This circuit reverses the spectrum of the speech (high pitch becomes low and vice versa). Additionally everything is shifted to nearly 15 kHz. So something high pitched hissy whistling is available and something may be recognizable, too by people who are young enough. I have over 60 years old ears that are damaged by explosions and shooting - needs a jet to make something hearable to me even at 10 kHz.
Balanced modulator is a switch that selects the signal "as is" or the polarity inverted. Carrier oscillator 34 swaps the selection for every half cycle. An analog multiplier also is possible, if it works at 455 kHz.
The filter 35 is a bandpass one that saves maybe 20 kHz around 455 kHz. Its bandwidth is not critical - can be as well 20 or 50 kHz.
The mixer and the heterodyne oscillator are of MW radio technology, but a ring modulator or analog multiplier go as well. The bandpass filter 38 should remove everything below 14,5 kHz.
It's possible to test the idea in software simulation. I have done this kind of tests in Vissol's Vissim. It's an old product, at least 20 years. It accepts and produces WAV files if audio is needed. That company has been sold maybe 1 years ago but their product Vissim can still be available as demo in download sites or in the Wayback machine.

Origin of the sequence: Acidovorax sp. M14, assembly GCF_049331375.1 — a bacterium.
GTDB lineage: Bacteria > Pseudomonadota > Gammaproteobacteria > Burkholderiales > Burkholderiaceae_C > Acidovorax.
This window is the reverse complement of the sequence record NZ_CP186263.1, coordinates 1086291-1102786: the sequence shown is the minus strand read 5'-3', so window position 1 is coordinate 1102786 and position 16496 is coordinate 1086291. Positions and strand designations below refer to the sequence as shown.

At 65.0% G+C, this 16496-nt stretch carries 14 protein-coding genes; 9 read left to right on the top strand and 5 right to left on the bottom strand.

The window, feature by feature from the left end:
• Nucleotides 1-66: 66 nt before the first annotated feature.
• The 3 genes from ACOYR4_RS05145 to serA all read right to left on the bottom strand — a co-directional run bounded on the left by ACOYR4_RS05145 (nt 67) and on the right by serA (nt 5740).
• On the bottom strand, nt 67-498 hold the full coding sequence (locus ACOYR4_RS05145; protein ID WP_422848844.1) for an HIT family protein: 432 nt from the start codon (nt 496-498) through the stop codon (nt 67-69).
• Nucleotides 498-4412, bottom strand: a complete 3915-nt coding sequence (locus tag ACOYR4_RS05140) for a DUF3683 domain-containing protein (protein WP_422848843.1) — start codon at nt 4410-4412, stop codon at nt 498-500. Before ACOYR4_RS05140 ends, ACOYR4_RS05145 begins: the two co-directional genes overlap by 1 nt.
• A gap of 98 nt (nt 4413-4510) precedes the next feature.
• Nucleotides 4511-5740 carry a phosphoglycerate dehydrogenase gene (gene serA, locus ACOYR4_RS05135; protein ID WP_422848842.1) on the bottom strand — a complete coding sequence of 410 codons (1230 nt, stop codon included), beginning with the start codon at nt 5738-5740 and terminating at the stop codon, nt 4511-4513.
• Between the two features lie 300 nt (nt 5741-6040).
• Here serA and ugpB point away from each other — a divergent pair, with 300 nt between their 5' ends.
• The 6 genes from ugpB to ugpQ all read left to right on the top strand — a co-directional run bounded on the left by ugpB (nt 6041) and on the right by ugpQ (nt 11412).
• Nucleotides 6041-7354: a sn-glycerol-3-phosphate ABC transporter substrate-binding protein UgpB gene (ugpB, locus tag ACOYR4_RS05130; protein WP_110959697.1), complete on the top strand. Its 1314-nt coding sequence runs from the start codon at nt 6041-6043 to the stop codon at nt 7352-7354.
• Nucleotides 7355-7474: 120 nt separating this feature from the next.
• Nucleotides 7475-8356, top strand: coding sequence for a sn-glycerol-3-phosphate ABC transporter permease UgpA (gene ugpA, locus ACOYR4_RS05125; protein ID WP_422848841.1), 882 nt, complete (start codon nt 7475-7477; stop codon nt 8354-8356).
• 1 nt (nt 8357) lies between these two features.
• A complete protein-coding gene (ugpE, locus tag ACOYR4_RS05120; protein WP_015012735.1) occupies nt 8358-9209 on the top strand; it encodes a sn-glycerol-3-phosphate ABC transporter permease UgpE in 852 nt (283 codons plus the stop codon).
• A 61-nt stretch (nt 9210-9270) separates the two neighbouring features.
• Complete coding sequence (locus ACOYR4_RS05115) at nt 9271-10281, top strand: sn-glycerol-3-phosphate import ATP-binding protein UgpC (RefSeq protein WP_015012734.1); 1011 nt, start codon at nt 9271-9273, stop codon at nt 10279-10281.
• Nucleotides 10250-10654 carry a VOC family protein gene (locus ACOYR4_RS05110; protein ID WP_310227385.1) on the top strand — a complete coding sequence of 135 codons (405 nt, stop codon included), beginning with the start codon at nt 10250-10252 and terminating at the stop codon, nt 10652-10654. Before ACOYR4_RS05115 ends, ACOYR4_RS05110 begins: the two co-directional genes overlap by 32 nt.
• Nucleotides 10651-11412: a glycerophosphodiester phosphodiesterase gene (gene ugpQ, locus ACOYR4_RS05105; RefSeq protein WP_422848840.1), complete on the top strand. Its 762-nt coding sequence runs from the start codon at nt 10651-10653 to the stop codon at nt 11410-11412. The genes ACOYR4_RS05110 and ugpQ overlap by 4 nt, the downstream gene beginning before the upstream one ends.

Actually even no speech is needed for some messages. Random high pitched noise is enough. Supermarkets and other public sites have a problem: Unwanted, non-buying people accumulate inside or at the main door and frighten the valuable customers. The owner assembles a high pitched whistler that makes the loiterers to feel the place uncomfort and go to elsewhere.